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Park News

Wanda Movie Park

Han Show Theatre

Lighting up London for

New Year Wanda wows in Wuhan Ambitious architecture anchors new park projects

Believe it or not, the bold looking building above in Wuhan, China, houses a theme park. Designed by Stufish Entertainment Architects, it is home what is believed to be the world’s first indoor movie park. Located on Shahu Lake, the US$690 million

Wanda Movie Park is the eastern anchor of Dalian Wanda Group’s ambitious Wuhan Central Cultural District, a city-wide development of offices, residential, cultural buildings and shopping malls based around six lakes spread across a 2km canal-side site. The Movie Park, designed by Forrec, offers a

multi-dimensional and multi-sensory experience spread over 100,000 square metres including six film-related ‘ride’ attractions, including a flying theatre, 4D theatre and various immersive and interactive live performances. Stufish’s building design aims to showcase

Wuhan’s rich local heritage. Nicknamed 'The Golden Bells,' it draws inspiration from a 2,000- year-old local Han Dynasty relic called the Bianzhong bells. There are 24 bells in total, and each undulating shape is covered in bespoke geometric aluminium sections finished with fluorocarbon paint that allows the cladding to self- clean as it rains. Strips of LEDs fill the 100mm gaps between the horizontal rows of panelling and make Wanda Movie Park glow vibrantly at night. Inside, choreographed theatrical lighting is provided by animated LED discs spanning three floors, and there are also jutting escalators and bold signage. The building’s only entrance, which is positioned in a hollow bell, is just beyond a large column-free canopy. Landscaping was also

carefully considered, as the terraced planting, outdoor seating, and water features reference the agricultural practices of the local Hubei province. Stufish’s design is undeniably extravagant, but according to the UK-based company it matches the “intense ride content” available inside, including work by companies including Industrial Light & Magic and Pixomondo, who worked respectively on Star Wars and Game of Thrones. To the west of the Wuhan Cultural District, Stufish other recently completed another anchor building, The Han Show Theatre, overlooking Donghu Lake. The 2,000-seat, live entertainment space houses the theatrical, acrobatic water spectacle The Han Show from renowned theatre director Franco Dragone. The theatre’s design is based on the traditional Chinese paper lantern – hence its nickname ‘The Red Lantern’. More on this building, if you're interested, at The entire design, inside and out, was informed by a number of special features inside the theatre, which changes configuration during the show. Though the audience begins its viewing experience in the traditional proscenium set-up, eventually the lower 1,000 seats swing to the left and right, and the top 1,000 seats slide down to the main level. This reveals a 10-metre deep performance pool, and one of the most fantastic features of The Han Show. Within its basin, a series of wet/dry lifts are covered allow for spectacular in and out of water stunts. Meanwhile the world’s largest moveable LED screens (225 sq m), designed by Stufish and linked to robotic arms, add further visual stimulation. Headquartered in London, Stufish’s portfolio includes work on live shows for The Rolling Stones, U2, Pink Floyd, Madonna, Lady Gaga, One Direction and Cirque du Soleil, plus four Superbowl halftime shows and the opening and closing ceremonies of the 2008 Beijing Olympics. Later this year, the entertainment architects will open another purpose-built theatre in Xishuangbanna, China.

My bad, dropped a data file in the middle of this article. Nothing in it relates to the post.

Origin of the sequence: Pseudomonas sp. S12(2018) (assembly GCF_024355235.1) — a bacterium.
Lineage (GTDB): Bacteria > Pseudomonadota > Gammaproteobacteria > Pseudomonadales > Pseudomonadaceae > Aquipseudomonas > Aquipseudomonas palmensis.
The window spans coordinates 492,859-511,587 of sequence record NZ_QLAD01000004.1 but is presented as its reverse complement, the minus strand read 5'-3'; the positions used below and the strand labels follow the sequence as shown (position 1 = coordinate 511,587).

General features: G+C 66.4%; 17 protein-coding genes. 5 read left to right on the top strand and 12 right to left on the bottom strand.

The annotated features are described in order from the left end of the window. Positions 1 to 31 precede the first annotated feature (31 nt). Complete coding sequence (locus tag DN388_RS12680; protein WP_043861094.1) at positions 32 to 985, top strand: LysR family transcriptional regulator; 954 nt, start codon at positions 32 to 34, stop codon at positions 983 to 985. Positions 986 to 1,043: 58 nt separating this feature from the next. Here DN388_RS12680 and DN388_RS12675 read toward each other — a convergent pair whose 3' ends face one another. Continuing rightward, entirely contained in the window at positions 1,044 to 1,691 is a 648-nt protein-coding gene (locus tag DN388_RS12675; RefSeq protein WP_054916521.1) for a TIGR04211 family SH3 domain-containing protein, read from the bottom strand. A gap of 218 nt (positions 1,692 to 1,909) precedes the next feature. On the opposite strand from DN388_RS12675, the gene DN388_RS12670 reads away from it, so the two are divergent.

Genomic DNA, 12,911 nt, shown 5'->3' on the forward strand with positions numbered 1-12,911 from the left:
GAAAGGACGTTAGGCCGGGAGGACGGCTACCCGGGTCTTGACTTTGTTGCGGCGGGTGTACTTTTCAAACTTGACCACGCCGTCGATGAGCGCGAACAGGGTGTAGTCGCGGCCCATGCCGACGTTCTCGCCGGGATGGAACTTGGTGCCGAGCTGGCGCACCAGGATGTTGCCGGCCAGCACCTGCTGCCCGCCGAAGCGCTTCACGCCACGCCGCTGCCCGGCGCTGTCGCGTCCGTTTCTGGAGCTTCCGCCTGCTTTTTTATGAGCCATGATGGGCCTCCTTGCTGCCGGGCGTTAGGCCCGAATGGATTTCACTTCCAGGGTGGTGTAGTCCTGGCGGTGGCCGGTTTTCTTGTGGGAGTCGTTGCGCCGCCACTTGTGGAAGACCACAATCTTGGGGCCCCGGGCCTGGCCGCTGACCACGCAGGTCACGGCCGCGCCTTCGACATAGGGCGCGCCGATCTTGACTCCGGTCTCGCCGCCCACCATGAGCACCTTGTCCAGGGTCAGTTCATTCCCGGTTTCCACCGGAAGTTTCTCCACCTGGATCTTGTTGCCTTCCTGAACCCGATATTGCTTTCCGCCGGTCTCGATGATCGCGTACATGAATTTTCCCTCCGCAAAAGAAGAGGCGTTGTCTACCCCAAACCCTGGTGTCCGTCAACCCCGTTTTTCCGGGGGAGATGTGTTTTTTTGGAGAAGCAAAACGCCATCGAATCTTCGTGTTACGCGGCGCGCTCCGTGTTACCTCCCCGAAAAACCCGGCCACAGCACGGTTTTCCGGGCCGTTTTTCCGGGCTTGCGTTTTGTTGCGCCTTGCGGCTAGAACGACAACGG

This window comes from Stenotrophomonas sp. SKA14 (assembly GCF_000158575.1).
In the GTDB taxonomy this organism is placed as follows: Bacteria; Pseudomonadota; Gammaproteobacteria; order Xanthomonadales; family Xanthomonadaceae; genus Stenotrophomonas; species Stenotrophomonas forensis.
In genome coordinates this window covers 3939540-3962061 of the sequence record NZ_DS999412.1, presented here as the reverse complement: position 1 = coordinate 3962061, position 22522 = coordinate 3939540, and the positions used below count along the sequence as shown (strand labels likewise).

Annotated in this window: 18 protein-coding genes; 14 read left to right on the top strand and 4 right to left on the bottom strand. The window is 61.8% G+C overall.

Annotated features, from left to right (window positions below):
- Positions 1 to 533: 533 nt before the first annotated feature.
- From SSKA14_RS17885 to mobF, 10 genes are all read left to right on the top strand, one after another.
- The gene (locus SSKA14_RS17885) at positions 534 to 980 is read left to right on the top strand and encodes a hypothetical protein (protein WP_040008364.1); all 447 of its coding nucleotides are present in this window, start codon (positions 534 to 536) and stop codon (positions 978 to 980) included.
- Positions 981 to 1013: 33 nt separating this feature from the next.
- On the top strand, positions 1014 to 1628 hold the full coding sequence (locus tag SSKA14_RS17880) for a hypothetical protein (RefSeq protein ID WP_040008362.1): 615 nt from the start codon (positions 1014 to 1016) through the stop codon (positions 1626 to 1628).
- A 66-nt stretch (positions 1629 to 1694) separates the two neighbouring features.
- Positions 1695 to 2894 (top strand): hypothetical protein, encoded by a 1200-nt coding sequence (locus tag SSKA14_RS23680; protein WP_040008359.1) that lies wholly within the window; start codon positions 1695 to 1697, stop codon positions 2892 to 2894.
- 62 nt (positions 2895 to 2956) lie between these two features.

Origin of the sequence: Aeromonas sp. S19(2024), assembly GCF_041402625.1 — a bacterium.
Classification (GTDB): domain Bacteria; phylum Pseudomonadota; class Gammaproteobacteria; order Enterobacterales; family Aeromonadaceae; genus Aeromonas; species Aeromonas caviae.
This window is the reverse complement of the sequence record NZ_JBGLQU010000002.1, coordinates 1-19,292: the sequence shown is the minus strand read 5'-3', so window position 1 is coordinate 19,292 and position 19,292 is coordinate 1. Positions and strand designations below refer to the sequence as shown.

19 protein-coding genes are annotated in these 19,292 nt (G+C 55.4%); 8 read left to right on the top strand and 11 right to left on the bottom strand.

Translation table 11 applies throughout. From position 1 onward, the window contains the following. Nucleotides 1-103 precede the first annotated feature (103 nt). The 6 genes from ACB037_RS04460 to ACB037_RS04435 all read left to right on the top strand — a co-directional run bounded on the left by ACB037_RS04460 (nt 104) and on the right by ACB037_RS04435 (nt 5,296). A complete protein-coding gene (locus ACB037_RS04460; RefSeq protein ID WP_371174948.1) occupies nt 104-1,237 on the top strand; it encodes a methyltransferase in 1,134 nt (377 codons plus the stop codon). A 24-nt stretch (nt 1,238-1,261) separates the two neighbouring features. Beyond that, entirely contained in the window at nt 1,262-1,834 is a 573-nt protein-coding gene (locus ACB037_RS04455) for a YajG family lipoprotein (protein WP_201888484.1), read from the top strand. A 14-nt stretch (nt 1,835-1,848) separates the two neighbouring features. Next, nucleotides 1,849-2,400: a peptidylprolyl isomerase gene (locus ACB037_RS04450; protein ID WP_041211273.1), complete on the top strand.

6 LEFT: The LED interior of Wanda Movie Park

The British capital’s New Year’s Eve celebrations were given an added touch of magic courtesy of lighting designers Durham Marenghi and Paul Cook. “We were tasked with putting London on the map alongside Sydney Harbour Bridge and Times Square, NYC,” explains Marenghi. “The fantastic fireworks are what the public recognise but, like all good lighting, our design is subliminal but would be very much missed if not there!”

Marenghi and Cook designed a two-and- a- half hour light show in the lead up to and during the 10-minute firework display – in which the London Eye again played an integral part. Watched by millions worldwide, just 100,000 were able to see it “officially” in person on the night this year thanks to a new £10 ticket policy.

The two lighting designers achieved their effect using software from CAST of Canada and worked with television broadcast in mind. “Over the past 11 years the display has been running, there’s been a move from 4:3 to the 16:9 format which has resulted in making the firework display lower, and therefore reducing the size of some of the larger shells” adds Marenghi. Loading lights into the London Eye’s capsules is also a technical challenge. The capsules are made entirely from moving parts and the geometry of the wheel poses unique design issues with wireless signals. Nevertheless, lighting provider Stage Electrics has got installation of the LED system down to such a fine art that the ride doesn’t stop during set up, although it closed later in the afternoon for the pyrotechnics to be put in place.


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